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Real Time Multimedia - Real-Time Networked Multimedia, Real-time Streaming Media Protocols

data internet applications video

Wenjun Zeng
University of Missouri, Columbia, MO, USA

Junqiang Lan
Harmonic, Inc., NY Design Center, NY, USA

Definition: Real-time multimedia refers to applications in which multimedia data has to be delivered and rendered in real time; it can be broadly classified into interactive multimedia and streaming media.

Multimedia is a term that describes multiple forms of information, including audio, video, graphics, animation, images, text, etc. The best examples are continuous media such as animation, audio and video that are time-based, i.e., each audio sample or video frame has a timestamp associated with it, representing its presentation time. Multimedia data has to be presented in a continuous fashion, in accordance with their associated timestamp. For example, video is typically rendered at 30 frames per second to give the viewers the illusion of smooth motion. As a result, multimedia applications typically have the real-time constraint, i.e., media data has to be delivered and rendered in real time.

Today, with the advances of digital media and networking technologies, multimedia has become an indispensable feature on the Internet. Animation, audio and video clips become increasingly popular on the Internet. A large number of distributed multimedia applications have been created, including Internet telephony, Internet videoconferencing, Internet collaboration that combines video, audio and whiteboard, Internet TV, on demand streaming or broadcasting, distance learning, distributed simulation, entertainment and gaming, multimedia messaging, etc.

Multimedia data, unlike traditional data, exhibits several unique characteristics. First, multimedia applications usually require much higher bandwidth than traditional textual applications. A typical 25-second movie clip with a resolution of 320×240 could take 2.3 mega-bytes, which is equivalent to about 1000 screens of textual data. Second, most multimedia applications have stringent delay constraints, including real-time delivery. Audio and video data must be played back continuously at the rate they are sampled. If the data does not arrive in time, the playing back process will stop and the artifact can be easily picked up by human ears and eyes. Third, multimedia data stream is usually bursty due to the dynamics of different segments of the media. For most multimedia applications, the receiver has a limited buffer. The bursty data stream, if not smoothed, may overflow or underflow the application buffer. When data arrives too fast, the buffer will overflow and some data packets will be lost, resulting in poor quality. When data arrives too slowly, the buffer will underflow and the application will starve, causing the playing back process to freeze. Other characteristics of multimedia data include power-hungry, synchronous, loss-tolerant, having components of different importance, highly adaptable, etc. Some of the characteristics such as loss-tolerance, prioritized components and adaptability can in fact be exploited in a real-time multimedia communication system.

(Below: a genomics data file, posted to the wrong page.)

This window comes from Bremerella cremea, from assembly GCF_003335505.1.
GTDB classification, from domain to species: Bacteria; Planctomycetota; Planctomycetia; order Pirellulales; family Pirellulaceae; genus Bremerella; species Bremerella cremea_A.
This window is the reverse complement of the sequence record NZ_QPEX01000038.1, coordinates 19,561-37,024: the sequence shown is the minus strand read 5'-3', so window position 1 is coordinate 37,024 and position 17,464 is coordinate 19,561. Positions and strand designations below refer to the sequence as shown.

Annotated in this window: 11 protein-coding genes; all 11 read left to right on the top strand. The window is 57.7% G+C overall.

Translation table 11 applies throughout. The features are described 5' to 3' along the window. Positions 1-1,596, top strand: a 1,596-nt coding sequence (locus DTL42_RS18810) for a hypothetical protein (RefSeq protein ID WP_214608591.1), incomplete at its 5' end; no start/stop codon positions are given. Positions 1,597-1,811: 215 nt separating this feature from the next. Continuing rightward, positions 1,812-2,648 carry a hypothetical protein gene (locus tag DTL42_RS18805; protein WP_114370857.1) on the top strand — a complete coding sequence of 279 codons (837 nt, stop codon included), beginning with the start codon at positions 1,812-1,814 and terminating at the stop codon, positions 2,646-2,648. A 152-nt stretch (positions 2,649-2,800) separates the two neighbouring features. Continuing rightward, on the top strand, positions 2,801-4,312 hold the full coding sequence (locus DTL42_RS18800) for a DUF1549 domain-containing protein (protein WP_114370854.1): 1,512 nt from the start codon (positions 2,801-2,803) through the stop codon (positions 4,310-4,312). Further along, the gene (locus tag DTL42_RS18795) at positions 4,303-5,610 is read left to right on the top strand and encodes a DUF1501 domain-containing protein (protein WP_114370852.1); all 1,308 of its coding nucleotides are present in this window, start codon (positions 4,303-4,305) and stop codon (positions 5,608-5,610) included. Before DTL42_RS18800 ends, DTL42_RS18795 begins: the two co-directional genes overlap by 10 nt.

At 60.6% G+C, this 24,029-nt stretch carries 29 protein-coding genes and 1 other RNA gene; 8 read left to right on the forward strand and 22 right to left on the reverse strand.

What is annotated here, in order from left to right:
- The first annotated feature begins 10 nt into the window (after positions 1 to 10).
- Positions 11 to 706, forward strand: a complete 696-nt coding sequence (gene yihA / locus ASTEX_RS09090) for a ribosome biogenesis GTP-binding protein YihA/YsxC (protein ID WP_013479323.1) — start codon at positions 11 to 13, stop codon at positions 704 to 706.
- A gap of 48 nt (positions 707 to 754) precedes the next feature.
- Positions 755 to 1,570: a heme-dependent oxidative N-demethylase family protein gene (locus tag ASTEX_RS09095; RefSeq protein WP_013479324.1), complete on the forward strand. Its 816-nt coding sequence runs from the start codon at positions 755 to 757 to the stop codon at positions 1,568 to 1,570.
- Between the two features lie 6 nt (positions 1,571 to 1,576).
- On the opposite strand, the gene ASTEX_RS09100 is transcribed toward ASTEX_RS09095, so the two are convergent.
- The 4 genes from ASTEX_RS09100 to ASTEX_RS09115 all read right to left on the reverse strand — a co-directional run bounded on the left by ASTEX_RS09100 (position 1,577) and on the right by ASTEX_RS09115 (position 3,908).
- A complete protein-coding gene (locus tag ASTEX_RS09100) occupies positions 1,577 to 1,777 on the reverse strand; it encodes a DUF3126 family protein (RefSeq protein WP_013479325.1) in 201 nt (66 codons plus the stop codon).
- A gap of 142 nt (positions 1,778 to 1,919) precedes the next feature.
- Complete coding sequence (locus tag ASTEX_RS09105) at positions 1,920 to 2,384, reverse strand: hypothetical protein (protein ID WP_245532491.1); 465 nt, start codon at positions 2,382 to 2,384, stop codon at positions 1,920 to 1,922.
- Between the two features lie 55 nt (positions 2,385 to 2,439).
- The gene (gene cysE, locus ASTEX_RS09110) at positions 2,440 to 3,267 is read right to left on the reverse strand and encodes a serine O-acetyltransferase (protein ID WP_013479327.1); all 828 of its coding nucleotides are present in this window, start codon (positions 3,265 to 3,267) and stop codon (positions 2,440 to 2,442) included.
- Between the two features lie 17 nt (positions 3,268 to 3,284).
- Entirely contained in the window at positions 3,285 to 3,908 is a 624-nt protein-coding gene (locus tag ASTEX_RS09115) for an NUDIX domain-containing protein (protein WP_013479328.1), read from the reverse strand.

Contrary to the high bandwidth, real-time and bursty natures of multimedia data, in reality, networks are typically shared by thousands and millions of users, and have limited bandwidth, unpredictable delay and availability. For example, the Internet provides only the best effort service, i.e., data packets can be lost, re-ordered, or delayed for a long time. As a result, advanced networking technologies have been designed specifically for the efficient delivery of multimedia data. There is typically a trade-off between delay and quality. Different applications may require different levels of quality of service (QoS).

Real-Time Networked Multimedia

Real-time multimedia can be broadly classified into interactive multimedia and streaming media. Interactive multimedia applications include Internet telephony, Internet video-conferencing, Internet collaboration, Internet gaming, etc. In interactive multimedia applications, the delay constraint is very stringent in order to achieve interactivity. For example, in Internet telephony, human beings can only tolerate a latency of about 250 milliseconds. This imposes an extremely challenging problem for interactive multimedia applications over the Internet that provides only the best effort service. Over the years, great efforts have been made to facilitate the development of interactive multimedia applications over the Internet. For example, Microsoft Research’s ConferenceXP Research Platform 1 supports the development of real-time collaboration and videoconferencing applications by delivering high-quality, low-latency audio and video over broadband connections that support multicast capability.